Guest Blog: Mat Oxley - The 225mph MotoGP bike: how fast is too fast?

MotoMatters.com is delighted to feature the work of iconic MotoGP writer Mat Oxley. Oxley is a former racer, TT winner and highly respected author of biographies of world champions Mick Doohan and Valentino Rossi, and currently writes for Motor Sport Magazine, where he is MotoGP correspondent. We are featuring sections from Oxley's blogs, which are posted in full on the Motor Sport Magazine website.


The 225mph MotoGP bike: how fast is too fast?

Johann Zarco’s jaw-dropping top speed during last weekend’s Qatar grand prix raised inevitable questions…

Britain’s first motorcycle race was staged in the grounds of a stately home in Richmond, Surrey, on November 29, 1897. The winning machine reached a top speed of “somewhere about 27mph”, which aroused the spectators into “a state of wild excitement because anything approaching the speed we attained had never before been witnessed”.

In other words, all things are relative.

When Johann Zarco attained 225.2mph/362.6kmh during last Saturday’s FP2 session at Losail some MotoGP commentators and fans were aroused into a state of wild excitement, although the riders seemed less impressed.

It has always been thus.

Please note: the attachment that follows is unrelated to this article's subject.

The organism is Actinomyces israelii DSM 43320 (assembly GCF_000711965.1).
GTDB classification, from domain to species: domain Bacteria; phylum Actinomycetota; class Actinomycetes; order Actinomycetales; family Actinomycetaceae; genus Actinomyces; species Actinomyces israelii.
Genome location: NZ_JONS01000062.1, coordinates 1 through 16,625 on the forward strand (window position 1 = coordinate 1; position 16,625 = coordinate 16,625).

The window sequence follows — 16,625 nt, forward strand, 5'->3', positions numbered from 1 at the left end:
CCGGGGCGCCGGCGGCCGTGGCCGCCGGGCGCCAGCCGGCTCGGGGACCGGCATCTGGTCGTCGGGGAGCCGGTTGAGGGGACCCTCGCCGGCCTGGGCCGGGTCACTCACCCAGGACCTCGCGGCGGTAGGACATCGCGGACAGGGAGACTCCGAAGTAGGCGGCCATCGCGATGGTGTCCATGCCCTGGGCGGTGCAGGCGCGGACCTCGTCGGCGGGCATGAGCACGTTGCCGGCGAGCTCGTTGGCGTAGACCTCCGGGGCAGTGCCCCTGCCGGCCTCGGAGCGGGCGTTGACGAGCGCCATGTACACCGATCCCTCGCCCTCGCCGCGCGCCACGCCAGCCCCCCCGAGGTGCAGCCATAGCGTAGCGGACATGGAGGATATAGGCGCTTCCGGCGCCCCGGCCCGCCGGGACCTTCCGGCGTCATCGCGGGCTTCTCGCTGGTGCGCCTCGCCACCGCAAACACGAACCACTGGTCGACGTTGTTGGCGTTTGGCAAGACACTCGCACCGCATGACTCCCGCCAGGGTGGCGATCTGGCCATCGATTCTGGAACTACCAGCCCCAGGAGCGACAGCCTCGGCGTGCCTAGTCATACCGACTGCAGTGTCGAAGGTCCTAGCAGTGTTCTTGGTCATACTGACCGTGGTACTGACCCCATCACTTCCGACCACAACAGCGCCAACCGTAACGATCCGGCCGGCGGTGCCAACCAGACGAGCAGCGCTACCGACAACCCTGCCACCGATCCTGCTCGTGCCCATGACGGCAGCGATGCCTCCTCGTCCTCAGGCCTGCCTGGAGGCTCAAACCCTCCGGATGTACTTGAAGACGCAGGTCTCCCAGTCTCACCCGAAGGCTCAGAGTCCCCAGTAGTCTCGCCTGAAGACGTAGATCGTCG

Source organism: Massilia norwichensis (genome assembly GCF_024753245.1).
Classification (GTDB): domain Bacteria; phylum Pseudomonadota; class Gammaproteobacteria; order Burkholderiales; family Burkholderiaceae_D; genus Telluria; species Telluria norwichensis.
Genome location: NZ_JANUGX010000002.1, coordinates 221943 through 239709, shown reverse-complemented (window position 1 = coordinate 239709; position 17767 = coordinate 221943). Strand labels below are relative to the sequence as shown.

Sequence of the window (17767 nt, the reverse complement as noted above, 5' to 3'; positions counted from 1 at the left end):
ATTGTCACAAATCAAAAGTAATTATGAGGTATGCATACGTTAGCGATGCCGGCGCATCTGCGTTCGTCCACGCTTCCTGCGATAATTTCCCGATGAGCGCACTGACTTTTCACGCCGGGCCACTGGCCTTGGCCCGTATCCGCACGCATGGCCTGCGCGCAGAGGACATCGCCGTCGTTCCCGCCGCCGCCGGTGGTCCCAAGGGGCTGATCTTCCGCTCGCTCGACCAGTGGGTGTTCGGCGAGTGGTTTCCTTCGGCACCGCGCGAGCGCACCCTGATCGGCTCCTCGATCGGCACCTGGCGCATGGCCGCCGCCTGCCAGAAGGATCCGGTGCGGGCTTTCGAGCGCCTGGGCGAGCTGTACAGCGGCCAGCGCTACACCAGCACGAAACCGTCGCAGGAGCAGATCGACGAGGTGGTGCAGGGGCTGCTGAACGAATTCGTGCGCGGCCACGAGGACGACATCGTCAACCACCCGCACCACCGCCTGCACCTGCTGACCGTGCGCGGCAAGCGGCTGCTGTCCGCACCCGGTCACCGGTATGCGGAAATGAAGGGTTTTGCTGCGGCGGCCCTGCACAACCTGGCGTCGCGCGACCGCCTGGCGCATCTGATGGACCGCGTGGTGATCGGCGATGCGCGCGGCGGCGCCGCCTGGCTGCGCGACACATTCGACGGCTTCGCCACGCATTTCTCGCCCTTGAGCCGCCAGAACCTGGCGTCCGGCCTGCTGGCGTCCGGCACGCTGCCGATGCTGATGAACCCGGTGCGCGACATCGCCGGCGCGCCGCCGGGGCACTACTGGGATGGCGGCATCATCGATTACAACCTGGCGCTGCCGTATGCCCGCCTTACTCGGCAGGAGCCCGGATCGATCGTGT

I once asked three-times 500cc world champion Wayne Rainey what’s the fastest he’s ever been.

“Three hundred and twenty three kays at Fukuroi,” he replied. (That’s 201mph at Yamaha’s Japanese test track.)

So, how did it feel?

“It felt like it needed another tooth off the rear sprocket,” he answered.

So the speed itself meant diddly squat to Rainey, his only concern was getting the gearing right. Not a hint of a buzz and certainly no fear.

“It doesn’t matter if you’re doing 150 or 205,” Rainey added. “You don’t feel the sensation.”

Until you pop up from under the bubble to hit the brakes…

Zarco’s speed record aboard his Pramac Ducati Desmosedici GP21 is about 90mph faster than the bikes that contested the earliest premier-class world championships in the late 1940s and early 1950s.

Read the rest of Mat Oxley's blog on the Motor Sport Magazine website.

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Comments

Big meh on this one.  The media, I guess, needs things to fester about.  So do announcers and journalists.  It's been reported many times before, about where they place the radar gun or GPS that measures the top speed at a circuit.  It's never put in the fastest portion, I think on purpose iirc.  The GP machinery has hit 225 mph prior.